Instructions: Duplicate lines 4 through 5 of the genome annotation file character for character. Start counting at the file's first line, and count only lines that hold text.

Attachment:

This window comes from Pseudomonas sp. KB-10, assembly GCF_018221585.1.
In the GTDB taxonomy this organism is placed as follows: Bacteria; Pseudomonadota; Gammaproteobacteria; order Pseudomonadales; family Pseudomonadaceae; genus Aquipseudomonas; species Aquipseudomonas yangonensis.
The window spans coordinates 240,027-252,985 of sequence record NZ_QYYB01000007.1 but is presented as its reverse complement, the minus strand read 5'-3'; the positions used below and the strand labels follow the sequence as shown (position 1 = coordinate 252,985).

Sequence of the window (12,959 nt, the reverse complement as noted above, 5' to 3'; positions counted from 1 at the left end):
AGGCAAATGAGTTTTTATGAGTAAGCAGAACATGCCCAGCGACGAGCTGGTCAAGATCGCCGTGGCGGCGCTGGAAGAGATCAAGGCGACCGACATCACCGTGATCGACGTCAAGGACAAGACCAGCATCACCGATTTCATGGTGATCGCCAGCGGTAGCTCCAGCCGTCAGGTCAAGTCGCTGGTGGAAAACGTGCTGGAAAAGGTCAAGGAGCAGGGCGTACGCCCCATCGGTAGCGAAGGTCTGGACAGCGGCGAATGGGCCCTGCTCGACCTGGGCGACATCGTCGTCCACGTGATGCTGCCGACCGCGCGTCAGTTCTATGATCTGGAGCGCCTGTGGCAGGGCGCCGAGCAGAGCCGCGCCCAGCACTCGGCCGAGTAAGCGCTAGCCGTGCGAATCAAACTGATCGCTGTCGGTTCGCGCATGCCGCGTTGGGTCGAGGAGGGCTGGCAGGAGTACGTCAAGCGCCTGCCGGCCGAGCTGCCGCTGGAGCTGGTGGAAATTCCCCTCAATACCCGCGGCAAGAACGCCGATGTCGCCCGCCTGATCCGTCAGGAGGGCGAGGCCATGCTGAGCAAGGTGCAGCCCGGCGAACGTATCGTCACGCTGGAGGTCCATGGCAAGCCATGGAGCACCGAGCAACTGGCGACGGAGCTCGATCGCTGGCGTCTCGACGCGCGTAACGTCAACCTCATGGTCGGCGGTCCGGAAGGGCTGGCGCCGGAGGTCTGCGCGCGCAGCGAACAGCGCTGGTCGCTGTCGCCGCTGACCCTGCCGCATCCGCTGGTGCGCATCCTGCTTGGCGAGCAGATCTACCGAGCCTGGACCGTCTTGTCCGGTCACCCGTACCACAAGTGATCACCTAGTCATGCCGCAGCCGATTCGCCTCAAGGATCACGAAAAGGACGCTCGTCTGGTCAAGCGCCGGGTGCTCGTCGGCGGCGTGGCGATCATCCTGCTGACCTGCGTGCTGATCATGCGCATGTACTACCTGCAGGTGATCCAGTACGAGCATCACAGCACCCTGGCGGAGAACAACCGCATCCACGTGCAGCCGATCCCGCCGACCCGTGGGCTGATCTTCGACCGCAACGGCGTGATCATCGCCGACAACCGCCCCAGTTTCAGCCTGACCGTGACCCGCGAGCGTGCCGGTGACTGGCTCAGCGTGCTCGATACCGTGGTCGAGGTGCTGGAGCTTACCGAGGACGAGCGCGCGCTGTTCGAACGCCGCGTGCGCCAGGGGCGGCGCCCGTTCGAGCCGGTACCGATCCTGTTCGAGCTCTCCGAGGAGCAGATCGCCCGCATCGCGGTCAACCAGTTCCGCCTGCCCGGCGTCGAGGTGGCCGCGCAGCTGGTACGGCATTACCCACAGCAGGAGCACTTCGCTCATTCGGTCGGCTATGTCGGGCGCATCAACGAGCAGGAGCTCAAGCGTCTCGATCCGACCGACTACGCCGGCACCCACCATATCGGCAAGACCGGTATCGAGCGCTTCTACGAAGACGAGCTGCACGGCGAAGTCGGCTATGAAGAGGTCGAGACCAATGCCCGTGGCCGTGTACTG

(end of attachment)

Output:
Sequence of the window (12,959 nt, the reverse complement as noted above, 5' to 3'; positions counted from 1 at the left end):
AGGCAAATGAGTTTTTATGAGTAAGCAGAACATGCCCAGCGACGAGCTGGTCAAGATCGCCGTGGCGGCGCTGGAAGAGATCAAGGCGACCGACATCACCGTGATCGACGTCAAGGACAAGACCAGCATCACCGATTTCATGGTGATCGCCAGCGGTAGCTCCAGCCGTCAGGTCAAGTCGCTGGTGGAAAACGTGCTGGAAAAGGTCAAGGAGCAGGGCGTACGCCCCATCGGTAGCGAAGGTCTGGACAGCGGCGAATGGGCCCTGCTCGACCTGGGCGACATCGTCGTCCACGTGATGCTGCCGACCGCGCGTCAGTTCTATGATCTGGAGCGCCTGTGGCAGGGCGCCGAGCAGAGCCGCGCCCAGCACTCGGCCGAGTAAGCGCTAGCCGTGCGAATCAAACTGATCGCTGTCGGTTCGCGCATGCCGCGTTGGGTCGAGGAGGGCTGGCAGGAGTACGTCAAGCGCCTGCCGGCCGAGCTGCCGCTGGAGCTGGTGGAAATTCCCCTCAATACCCGCGGCAAGAACGCCGATGTCGCCCGCCTGATCCGTCAGGAGGGCGAGGCCATGCTGAGCAAGGTGCAGCCCGGCGAACGTATCGTCACGCTGGAGGTCCATGGCAAGCCATGGAGCACCGAGCAACTGGCGACGGAGCTCGATCGCTGGCGTCTCGACGCGCGTAACGTCAACCTCATGGTCGGCGGTCCGGAAGGGCTGGCGCCGGAGGTCTGCGCGCGCAGCGAACAGCGCTGGTCGCTGTCGCCGCTGACCCTGCCGCATCCGCTGGTGCGCATCCTGCTTGGCGAGCAGATCTACCGAGCCTGGACCGTCTTGTCCGGTCACCCGTACCACAAGTGATCACCTAGTCATGCCGCAGCCGATTCGCCTCAAGGATCACGAAAAGGACGCTCGTCTGGTCAAGCGCCGGGTGCTCGTCGGCGGCGTGGCGATCATCCTGCTGACCTGCGTGCTGATCATGCGCATGTACTACCTGCAGGTGATCCAGTACGAGCATCACAGCACCCTGGCGGAGAACAACCGCATCCACGTGCAGCCGATCCCGCCGACCCGTGGGCTGATCTTCGACCGCAACGGCGTGATCATCGCCGACAACCGCCCCAGTTTCAGCCTGACCGTGACCCGCGAGCGTGCCGGTGACTGGCTCAGCGTGCTCGATACCGTGGTCGAGGTGCTGGAGCTTACCGAGGACGAGCGCGCGCTGTTCGAACGCCGCGTGCGCCAGGGGCGGCGCCCGTTCGAGCCGGTACCGATCCTGTTCGAGCTCTCCGAGGAGCAGATCGCCCGCATCGCGGTCAACCAGTTCCGCCTGCCCGGCGTCGAGGTGGCCGCGCAGCTGGTACGGCATTACCCACAGCAGGAGCACTTCGCTCATTCGGTCGGCTATGTCGGGCGCATCAACGAGCAGGAGCTCAAGCGTCTCGATCCGACCGACTACGCCGGCACCCACCATATCGGCAAGACCGGTATCGAGCGCTTCTACGAAGACGAGCTGCACGGCGAAGTCGGCTATGAAGAGGTCGAGACCAATGCCCGTGGCCGTGTACTG